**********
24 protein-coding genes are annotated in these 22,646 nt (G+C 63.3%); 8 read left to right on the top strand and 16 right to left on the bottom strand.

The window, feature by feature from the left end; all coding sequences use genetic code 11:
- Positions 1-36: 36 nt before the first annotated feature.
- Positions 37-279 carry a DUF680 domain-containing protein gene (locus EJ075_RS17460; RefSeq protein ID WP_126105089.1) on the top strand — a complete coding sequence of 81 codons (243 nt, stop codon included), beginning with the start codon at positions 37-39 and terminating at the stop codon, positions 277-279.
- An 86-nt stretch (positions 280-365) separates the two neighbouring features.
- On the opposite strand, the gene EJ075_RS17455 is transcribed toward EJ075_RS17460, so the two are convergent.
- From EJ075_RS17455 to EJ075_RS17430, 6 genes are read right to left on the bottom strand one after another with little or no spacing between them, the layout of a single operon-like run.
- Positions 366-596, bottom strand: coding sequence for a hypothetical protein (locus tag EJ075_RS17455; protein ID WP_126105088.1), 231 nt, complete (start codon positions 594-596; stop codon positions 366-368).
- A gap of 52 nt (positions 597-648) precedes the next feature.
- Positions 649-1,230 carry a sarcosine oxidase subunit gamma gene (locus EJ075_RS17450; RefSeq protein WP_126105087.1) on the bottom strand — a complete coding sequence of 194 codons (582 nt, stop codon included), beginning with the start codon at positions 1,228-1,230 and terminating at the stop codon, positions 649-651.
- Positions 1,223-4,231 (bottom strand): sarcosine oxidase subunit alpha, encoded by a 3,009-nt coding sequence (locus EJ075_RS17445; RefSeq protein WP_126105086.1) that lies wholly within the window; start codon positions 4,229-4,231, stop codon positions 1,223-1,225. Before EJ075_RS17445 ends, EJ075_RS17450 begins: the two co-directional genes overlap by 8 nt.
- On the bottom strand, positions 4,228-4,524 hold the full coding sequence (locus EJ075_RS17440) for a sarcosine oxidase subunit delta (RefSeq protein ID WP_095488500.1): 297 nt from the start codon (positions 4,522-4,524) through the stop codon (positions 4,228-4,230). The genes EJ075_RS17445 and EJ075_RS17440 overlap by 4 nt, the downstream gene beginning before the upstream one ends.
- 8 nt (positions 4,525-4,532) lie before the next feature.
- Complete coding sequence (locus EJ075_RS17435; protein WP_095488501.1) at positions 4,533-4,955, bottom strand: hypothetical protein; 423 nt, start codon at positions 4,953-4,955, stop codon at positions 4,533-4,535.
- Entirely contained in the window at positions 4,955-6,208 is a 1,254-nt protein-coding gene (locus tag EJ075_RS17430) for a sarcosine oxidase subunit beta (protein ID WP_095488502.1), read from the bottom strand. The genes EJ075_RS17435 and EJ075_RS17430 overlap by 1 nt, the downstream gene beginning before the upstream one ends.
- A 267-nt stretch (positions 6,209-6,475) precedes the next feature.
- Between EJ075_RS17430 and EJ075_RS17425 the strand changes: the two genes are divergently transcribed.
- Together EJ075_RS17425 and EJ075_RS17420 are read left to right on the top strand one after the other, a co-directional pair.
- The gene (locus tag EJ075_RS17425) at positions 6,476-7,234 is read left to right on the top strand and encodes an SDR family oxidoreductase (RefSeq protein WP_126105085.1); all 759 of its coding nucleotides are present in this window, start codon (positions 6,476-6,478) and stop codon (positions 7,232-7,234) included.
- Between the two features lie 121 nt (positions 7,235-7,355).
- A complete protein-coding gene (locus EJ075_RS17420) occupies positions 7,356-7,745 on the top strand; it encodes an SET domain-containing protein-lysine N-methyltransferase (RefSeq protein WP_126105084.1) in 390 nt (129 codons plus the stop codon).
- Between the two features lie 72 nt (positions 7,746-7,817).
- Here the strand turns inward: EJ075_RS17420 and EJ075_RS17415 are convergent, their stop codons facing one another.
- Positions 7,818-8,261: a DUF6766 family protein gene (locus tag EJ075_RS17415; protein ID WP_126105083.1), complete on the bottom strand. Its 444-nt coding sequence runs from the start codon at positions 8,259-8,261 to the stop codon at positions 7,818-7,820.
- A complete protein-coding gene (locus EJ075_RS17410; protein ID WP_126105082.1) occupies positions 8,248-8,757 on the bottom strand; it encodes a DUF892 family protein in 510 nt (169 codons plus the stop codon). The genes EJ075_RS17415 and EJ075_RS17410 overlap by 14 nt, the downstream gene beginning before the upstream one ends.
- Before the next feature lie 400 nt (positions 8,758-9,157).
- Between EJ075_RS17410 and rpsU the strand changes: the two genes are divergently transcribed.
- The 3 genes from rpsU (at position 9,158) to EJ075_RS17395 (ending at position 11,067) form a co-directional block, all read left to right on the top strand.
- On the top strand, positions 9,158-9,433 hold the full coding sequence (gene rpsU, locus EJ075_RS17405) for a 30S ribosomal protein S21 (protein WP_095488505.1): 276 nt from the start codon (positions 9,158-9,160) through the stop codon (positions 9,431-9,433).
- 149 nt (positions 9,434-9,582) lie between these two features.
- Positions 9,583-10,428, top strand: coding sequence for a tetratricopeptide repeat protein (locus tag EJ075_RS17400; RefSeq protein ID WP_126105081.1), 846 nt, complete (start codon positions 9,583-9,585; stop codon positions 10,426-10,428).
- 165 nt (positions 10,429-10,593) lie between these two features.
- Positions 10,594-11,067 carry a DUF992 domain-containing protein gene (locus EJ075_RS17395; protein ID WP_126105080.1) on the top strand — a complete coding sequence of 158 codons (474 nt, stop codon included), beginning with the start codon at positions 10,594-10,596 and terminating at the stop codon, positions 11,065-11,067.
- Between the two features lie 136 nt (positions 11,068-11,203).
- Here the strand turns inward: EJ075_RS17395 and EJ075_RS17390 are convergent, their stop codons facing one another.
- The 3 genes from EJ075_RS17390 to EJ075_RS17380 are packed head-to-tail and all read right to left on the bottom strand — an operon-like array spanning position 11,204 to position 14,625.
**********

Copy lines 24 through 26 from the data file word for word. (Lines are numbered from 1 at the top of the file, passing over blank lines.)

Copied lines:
- Positions 7,818-8,261: a DUF6766 family protein gene (locus tag EJ075_RS17415; protein ID WP_126105083.1), complete on the bottom strand. Its 444-nt coding sequence runs from the start codon at positions 8,259-8,261 to the stop codon at positions 7,818-7,820.
- A complete protein-coding gene (locus EJ075_RS17410; protein ID WP_126105082.1) occupies positions 8,248-8,757 on the bottom strand; it encodes a DUF892 family protein in 510 nt (169 codons plus the stop codon). The genes EJ075_RS17415 and EJ075_RS17410 overlap by 14 nt, the downstream gene beginning before the upstream one ends.
- Before the next feature lie 400 nt (positions 8,758-9,157).